For anyone who has used a Mac laptop in recent years, or a top-end Windows notebook, Thunderbolt 3 has probably been on their radar—and perhaps had them scratching their heads regarding what it can do. This port looks like one of the new-style, oval USB Type-C connectors, but it does a bunch more: It can carry a video signal using the DisplayPort protocol, charge connected devices, and allow for data transfers at speeds beyond what simple USB can manage. (See our explainer, Thunderbolt 3 vs. USB-C: What’s the Difference?)
The story of the latest flavor of the Thunderbolt interface—Thunderbolt 4—starts with a change in direction, however. Intel opened up the Thunderbolt 3 protocol to USB’s controlling consortium (the USB-IF) for royalty-free use in the development of next-generation USB4, delivering faster speeds and interoperability to USB4 devices. Indeed, the fates and directions of the two new “4” specs are intertwined. (And yes, the USB team dropped the space in “USB4.” That’s not a typo.)
This move toward open source didn’t mean, however, that Intel stopped developing its traditionally proprietary Thunderbolt specification. Intel has kept moving Thunderbolt down the tracks and announced Thunderbolt 4 a year ago at CES 2020, and new Thunderbolt 4-equipped PCs based on Intel’s 11th Generation (“Tiger Lake”) Core processors are just now starting to roll out. These Tiger Lake-based computers are also ushering in USB4 connectivity, so there is bound to be some confusion with Thunderbolt 4 and USB4 both arriving at the same topdeblogs.com sometimes, on the same actual ports.
Also muddling up the picture is Thunderbolt 4’s lack of a single headline-grabbing feature—such as a faster top-end speed than its predecessor. Thunderbolt 4 isn’t a speed play; it is more about minimum requirements than maximum speeds. To help you sort out how Thunderbolt 4 differs from Thunderbolt 3, as well as from USB4, we’ve prepared a little primer on the state of play.
Thunderbolt: A Bit of History
Before we get into the specifics of the new Thunderbolt 4 protocol, let’s first back up and explain what Thunderbolt is and does, and how we got here.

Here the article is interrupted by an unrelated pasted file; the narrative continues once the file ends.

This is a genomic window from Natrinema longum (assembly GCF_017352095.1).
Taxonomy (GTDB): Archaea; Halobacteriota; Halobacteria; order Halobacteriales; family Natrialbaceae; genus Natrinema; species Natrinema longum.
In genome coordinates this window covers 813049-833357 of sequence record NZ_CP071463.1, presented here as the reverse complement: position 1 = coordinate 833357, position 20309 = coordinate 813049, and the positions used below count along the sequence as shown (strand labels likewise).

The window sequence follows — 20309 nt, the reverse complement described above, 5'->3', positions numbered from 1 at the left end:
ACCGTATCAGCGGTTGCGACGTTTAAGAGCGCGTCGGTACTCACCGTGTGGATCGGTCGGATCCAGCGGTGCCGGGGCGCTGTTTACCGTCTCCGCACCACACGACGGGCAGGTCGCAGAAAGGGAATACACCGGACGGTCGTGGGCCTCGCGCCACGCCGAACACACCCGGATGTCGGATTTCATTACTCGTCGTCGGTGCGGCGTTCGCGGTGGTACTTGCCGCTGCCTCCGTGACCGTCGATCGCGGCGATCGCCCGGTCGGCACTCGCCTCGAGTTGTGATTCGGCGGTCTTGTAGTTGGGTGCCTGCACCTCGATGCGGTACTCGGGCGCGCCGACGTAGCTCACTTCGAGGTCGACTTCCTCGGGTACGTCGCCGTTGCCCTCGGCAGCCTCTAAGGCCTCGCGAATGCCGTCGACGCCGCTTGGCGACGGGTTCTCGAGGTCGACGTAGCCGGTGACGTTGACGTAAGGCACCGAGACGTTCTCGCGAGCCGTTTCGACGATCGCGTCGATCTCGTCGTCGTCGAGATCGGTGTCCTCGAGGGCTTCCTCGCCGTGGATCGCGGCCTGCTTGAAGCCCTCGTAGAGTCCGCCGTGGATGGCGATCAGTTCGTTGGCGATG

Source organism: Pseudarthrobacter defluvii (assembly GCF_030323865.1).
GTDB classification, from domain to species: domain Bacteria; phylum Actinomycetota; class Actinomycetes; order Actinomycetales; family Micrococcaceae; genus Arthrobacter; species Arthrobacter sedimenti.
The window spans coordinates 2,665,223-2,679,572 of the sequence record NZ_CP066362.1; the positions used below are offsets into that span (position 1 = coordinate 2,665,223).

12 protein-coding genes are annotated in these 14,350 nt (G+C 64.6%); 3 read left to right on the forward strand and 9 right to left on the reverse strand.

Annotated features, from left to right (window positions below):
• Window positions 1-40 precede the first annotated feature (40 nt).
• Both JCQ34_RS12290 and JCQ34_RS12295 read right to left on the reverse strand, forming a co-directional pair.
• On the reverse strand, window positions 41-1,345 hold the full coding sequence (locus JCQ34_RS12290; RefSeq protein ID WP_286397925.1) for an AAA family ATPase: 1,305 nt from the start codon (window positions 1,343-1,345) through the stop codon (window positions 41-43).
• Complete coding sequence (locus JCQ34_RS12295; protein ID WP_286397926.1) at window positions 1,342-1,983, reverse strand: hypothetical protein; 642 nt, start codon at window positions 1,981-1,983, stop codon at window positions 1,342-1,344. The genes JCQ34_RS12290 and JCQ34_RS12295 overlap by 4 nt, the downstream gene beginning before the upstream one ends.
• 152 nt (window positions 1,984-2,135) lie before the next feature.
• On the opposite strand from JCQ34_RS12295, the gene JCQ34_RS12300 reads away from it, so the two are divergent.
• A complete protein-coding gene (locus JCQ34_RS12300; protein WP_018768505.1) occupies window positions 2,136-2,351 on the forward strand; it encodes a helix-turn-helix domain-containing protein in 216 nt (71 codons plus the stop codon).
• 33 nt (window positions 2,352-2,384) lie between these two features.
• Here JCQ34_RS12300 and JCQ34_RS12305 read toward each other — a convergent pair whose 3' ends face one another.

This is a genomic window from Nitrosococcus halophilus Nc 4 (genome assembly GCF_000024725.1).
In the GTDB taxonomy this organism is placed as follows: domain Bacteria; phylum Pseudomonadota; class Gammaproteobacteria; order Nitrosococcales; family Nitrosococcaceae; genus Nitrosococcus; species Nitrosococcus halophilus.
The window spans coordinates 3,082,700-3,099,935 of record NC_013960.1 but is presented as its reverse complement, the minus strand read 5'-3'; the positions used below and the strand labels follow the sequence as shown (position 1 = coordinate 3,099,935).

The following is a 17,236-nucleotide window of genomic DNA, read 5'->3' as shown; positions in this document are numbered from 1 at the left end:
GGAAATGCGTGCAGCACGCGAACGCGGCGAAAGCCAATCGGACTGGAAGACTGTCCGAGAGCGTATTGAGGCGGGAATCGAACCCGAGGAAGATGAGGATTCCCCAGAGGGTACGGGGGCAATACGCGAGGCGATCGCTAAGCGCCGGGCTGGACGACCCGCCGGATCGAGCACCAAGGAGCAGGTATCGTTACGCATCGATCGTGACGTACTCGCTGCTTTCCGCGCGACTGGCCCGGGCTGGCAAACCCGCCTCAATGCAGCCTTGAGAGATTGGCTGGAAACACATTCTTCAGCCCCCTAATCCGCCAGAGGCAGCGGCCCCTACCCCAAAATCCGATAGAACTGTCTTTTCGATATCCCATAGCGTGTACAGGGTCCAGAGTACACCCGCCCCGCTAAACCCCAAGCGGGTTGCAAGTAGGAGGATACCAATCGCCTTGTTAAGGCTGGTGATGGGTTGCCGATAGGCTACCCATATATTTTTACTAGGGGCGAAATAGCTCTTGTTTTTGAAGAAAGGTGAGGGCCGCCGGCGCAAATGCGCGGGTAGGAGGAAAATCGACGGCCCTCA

Introduced by Intel and Apple, Thunderbolt first showed up on a MacBook Pro in 2011. The physical form of the port was a mini DisplayPort connector with a little lightning-strike icon next to it. It combined DisplayPort and PCI Express technologies in a single cable to drive high-resolution displays and high-speed data transfers with a top speed of 10Gbps. Using the same physical port, Thunderbolt 2 doubled the bandwidth to 20Gbps and added DisplayPort 1.2 support, giving the interface the ability to drive a video signal to a 4K display.
Thunderbolt 3 doubled the data rate—again—to 40Gbps. Another big change: Thunderbolt 3 no longer used the mini DisplayPort connector as its physical interface, dropping it in favor of the USB Type-C port, with the technology piggybacking on that connector, in the same way that Thunderbolt 1 and 2 piggybacked on mini DisplayPort. It also added up to 100 watts of power via USB Power Delivery (USB PD), so you could use your PC to charge your phone and other USB devices—or even charge a laptop over the port. The Thunderbolt 3 spec also introduced Thunderbolt networking with 10Gbps Ethernet. Thunderbolt 3 provided enough video bandwidth that it led to a wide array of applications, from single-cable docks that could also charge your devices, to external GPUs to supercharge a laptop’s graphics capabilities.
Thunderbolt 4 vs. Thunderbolt 3: What’s the Difference?
Thunderbolt 4 doesn’t offer any headline-grabbing improvements over Thunderbolt 3. On the surface, the two protocols appear very similar. Both use the USB Type-C physical connector. Both offer a maximum throughput of 40Gbps. Both offer at least 15 watts and up to 100 watts of charging power. And both offer support for that 10Gbps networking.
Underneath the surface, however, Thunderbolt 4 has a number of significant advantages. For starters, it doubles the minimum video and data requirements of Thunderbolt 3. Thunderbolt 4 will support sending a video signal to two 4K displays, or to one 8K display, where Thunderbolt 3 is required to support only a single 4K display. And where Thunderbolt 3 systems have to support only a 16Gbps data rate via PCI Express, Thunderbolt 4 will double that requirement to 32Gbps. That added bandwidth will certainly be put to good use by anyone who regularly transfers gigantic files of high-resolution video and other large data sets from storage drives to their PC for editing.
Thunderbolt 4 will also lead to more capable peripherals. You’ll see Thunderbolt 4 docks and monitors with four Thunderbolt 4 ports, double the two ports, at most, you’ll find on Thunderbolt 3 devices. New thin-and-light laptops that need less than 100 watts to charge will be required to offer USB Type-C charging on at least one of their Thunderbolt 4 ports. And when a Thunderbolt 4 laptop is connected to a Thunderbolt 4 dock, it must be able to wake from sleep from a connected keyboard or mouse. Thunderbolt 4 cables will also support 40Gbps throughput at up to two meters in length, up from the 0.5-meter maximum of a passive Thunderbolt 3 cable.